The first official figures for the controversial Berrylands recycling trial are out, and show it has created a massive reduction in the amount of waste being sent to landfill.

The scheme, which began eight weeks ago, has caused a flurry of letters from residents unhappy at having only fortnightly collections of ordinary refuse.

But the indications from the first six weeks is that the weekly collections have been successful, with green box recycling almost doubling, more than 3.5kg of additional organic and cardboard waste collected per household, and a reduction in waste sent to landfill from 7.73kg to 4.47kg per household per week.

Rob Dickson, head of environment and sustainability, said: "If you had offered these results to us back in February I do not think I would have believed it was possible.

"It's a phenomenal success. I do not say that lightly or in an exaggerated way."

Participation in the trial, which covers 2,500 houses in Berrylands and Alexandra wards, has also been high, with 89 per cent of residents using green boxes, compared with a 44 per cent borough average.

More than three quarters of people are using both the cardboard and organics bag and bins, which are entirely new services.

Kingston Council is heralding it as a huge success, increasing the chances that something resembling it will be extended borough-wide.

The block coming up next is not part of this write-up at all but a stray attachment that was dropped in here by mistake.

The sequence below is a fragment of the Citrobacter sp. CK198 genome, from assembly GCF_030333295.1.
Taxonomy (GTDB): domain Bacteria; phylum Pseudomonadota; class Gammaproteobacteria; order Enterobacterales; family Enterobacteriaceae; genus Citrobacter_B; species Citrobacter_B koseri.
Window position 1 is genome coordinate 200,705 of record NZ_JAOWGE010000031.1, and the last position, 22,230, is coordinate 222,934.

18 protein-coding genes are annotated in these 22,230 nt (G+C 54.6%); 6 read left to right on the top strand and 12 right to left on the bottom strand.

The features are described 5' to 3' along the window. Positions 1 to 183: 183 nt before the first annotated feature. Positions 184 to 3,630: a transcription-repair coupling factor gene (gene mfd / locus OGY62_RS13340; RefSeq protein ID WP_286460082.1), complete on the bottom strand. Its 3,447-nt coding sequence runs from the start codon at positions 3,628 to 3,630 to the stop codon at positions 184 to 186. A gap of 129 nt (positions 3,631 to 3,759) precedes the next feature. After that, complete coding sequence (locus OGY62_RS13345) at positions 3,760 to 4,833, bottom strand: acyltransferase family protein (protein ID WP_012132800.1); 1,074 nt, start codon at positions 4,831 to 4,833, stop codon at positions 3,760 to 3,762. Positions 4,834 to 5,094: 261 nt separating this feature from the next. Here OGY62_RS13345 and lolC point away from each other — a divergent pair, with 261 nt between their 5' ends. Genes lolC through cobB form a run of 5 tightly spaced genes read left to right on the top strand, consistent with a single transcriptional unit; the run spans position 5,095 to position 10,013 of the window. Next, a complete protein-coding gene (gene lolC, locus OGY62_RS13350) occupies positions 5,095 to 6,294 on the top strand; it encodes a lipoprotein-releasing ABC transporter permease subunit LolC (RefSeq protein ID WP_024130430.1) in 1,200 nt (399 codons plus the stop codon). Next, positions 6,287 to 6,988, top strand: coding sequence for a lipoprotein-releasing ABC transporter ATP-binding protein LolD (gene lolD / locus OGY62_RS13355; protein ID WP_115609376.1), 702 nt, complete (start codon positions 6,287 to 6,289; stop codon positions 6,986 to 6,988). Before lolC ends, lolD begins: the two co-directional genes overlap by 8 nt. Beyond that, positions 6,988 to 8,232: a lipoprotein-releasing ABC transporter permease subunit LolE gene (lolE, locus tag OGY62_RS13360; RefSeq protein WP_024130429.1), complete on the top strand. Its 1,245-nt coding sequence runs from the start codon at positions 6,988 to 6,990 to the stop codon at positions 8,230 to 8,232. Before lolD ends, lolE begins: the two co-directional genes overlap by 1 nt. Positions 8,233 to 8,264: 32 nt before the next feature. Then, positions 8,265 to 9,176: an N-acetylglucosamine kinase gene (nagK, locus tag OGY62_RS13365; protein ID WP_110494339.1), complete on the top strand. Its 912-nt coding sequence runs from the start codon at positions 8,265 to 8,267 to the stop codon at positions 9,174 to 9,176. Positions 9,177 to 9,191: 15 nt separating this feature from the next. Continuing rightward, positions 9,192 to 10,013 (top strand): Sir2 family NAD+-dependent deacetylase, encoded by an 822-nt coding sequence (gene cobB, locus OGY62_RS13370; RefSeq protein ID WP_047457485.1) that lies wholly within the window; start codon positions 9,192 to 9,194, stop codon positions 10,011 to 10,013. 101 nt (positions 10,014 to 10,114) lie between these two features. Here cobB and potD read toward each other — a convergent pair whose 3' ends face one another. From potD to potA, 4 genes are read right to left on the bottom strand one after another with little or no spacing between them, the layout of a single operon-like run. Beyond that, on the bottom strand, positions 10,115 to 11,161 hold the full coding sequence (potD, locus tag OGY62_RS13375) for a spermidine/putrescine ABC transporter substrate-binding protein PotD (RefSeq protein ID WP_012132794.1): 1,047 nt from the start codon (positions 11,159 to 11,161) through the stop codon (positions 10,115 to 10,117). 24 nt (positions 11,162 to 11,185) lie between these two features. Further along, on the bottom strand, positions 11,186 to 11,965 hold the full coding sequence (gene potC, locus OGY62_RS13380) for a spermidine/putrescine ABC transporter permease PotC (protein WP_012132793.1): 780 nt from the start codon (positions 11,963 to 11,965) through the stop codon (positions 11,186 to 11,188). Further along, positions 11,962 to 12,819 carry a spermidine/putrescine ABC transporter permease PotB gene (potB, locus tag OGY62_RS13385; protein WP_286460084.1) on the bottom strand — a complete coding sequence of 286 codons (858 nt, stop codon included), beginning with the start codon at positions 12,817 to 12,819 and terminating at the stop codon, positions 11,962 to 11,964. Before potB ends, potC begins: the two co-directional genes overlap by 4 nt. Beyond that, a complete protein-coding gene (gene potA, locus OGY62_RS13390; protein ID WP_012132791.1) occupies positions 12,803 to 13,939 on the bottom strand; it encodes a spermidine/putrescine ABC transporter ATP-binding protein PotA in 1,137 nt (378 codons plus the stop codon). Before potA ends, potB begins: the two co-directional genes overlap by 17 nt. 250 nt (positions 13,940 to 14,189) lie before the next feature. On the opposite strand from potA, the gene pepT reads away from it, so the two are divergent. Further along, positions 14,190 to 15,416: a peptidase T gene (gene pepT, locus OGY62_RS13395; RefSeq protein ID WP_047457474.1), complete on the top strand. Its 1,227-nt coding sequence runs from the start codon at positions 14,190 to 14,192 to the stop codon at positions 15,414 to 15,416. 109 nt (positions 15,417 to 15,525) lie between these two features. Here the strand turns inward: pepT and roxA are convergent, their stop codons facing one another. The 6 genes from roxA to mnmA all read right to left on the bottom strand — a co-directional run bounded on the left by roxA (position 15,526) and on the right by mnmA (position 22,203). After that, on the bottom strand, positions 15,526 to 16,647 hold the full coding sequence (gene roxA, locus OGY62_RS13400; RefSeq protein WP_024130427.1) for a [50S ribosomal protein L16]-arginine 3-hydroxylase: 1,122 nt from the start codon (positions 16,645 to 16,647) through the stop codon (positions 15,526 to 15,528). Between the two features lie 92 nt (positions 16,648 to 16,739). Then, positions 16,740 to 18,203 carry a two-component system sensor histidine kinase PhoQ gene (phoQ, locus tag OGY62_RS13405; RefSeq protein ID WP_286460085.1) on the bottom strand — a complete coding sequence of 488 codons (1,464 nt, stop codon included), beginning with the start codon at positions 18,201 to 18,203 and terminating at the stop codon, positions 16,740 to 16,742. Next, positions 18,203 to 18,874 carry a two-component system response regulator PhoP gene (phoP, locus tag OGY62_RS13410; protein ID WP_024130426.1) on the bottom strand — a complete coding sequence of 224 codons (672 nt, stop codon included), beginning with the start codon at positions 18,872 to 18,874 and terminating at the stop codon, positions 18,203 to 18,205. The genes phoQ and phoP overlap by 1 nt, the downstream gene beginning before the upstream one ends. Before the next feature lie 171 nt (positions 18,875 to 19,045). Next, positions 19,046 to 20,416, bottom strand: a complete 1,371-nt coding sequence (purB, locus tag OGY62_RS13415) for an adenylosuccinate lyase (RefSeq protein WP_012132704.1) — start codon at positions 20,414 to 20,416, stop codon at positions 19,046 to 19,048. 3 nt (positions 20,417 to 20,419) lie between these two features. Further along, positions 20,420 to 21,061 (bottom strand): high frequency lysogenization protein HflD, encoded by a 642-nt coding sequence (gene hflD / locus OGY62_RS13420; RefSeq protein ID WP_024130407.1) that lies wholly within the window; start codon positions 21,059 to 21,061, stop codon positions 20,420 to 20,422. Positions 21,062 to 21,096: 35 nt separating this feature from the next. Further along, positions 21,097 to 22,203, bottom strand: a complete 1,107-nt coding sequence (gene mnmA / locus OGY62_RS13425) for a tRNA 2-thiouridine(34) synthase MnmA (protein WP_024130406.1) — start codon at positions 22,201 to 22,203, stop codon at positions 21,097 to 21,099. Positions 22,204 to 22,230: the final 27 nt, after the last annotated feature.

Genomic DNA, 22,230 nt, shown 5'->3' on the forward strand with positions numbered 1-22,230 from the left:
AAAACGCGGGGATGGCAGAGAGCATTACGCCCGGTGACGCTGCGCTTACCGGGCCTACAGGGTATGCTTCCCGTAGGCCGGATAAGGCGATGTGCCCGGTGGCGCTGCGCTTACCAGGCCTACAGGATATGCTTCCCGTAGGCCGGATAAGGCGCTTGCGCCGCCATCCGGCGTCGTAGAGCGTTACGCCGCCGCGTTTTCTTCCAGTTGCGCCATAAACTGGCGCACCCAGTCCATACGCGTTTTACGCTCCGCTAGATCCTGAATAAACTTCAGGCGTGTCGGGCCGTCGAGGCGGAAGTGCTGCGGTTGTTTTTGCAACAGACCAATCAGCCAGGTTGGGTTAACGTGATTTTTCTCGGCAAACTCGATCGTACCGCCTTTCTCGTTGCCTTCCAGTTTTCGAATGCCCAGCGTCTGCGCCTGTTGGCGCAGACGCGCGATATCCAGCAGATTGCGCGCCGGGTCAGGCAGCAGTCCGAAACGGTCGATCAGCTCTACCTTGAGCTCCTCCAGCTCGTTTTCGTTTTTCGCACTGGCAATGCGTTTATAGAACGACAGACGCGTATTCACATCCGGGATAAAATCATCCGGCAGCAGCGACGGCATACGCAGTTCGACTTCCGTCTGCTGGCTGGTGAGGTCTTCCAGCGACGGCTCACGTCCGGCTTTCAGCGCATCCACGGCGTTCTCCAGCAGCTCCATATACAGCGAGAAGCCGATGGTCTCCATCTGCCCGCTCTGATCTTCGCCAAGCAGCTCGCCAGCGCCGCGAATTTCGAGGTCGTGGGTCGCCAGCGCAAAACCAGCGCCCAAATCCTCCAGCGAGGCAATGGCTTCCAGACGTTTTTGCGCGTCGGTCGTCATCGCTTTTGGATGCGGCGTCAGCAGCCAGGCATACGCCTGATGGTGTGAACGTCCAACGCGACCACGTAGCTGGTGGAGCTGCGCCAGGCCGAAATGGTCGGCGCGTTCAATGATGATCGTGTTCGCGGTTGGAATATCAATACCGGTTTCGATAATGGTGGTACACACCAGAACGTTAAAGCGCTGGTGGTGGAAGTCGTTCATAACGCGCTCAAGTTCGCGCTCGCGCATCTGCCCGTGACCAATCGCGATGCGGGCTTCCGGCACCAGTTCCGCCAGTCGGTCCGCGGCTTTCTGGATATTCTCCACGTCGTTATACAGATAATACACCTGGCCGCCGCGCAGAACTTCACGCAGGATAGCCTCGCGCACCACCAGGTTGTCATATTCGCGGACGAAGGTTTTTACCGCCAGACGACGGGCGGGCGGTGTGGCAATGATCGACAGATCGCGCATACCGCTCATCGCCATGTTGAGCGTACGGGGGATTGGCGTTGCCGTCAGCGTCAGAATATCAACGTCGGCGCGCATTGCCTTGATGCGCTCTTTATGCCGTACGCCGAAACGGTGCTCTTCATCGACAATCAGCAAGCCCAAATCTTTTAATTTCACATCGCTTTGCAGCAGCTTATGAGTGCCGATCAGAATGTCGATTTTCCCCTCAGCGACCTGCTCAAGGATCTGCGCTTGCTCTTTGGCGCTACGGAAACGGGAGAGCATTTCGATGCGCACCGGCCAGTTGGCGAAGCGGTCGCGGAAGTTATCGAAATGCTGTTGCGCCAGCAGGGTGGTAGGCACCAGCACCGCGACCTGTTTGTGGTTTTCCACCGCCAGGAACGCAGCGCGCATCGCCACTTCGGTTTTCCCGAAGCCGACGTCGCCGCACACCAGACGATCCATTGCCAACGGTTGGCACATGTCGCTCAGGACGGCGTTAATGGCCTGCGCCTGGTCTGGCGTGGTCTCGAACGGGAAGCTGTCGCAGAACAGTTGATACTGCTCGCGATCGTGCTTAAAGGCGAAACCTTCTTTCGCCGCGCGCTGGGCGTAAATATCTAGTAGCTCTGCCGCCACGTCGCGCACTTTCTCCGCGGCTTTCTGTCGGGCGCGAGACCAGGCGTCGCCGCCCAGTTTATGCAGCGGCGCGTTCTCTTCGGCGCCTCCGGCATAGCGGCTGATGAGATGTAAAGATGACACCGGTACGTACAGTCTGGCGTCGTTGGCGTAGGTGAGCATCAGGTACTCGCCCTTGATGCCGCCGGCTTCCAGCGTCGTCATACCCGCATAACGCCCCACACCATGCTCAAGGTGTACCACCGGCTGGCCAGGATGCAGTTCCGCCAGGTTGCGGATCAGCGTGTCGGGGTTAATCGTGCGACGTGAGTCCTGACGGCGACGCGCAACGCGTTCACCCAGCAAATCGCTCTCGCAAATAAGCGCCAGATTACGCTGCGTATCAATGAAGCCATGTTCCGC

But the pilot scheme is unlikely to be carried borough-wide without some modifications for next year's contract.

One of the major early complaints was that the black bins were too small to carry two weeks of refuse.

The council said that only four per cent of people said it was a problem by the third collection day, down from seven per cent and 11 per cent in the first two fortnights.

Lee Marshall, chairman of the Local Authority Recycling Advisory Committee, said: "On first inspection, the waste minimisation and recycling figures look very impressive.

"Local authorities across the country are having to make brave decisions in order to meet the challenging targets set by the Government. The Berrylands trial was a brave step for Kingston Council, but it is clearly paying off."

The council's communications department came in for high praise, as did contractor SITA.

Mr Dickson said workmen were working hard just to lift the amount of recyclables from the roadside.

Plastics have posed the biggest problem, with confusion over the types could and could not be recycled.

  • Do you want to see the scheme extended to your dustbin?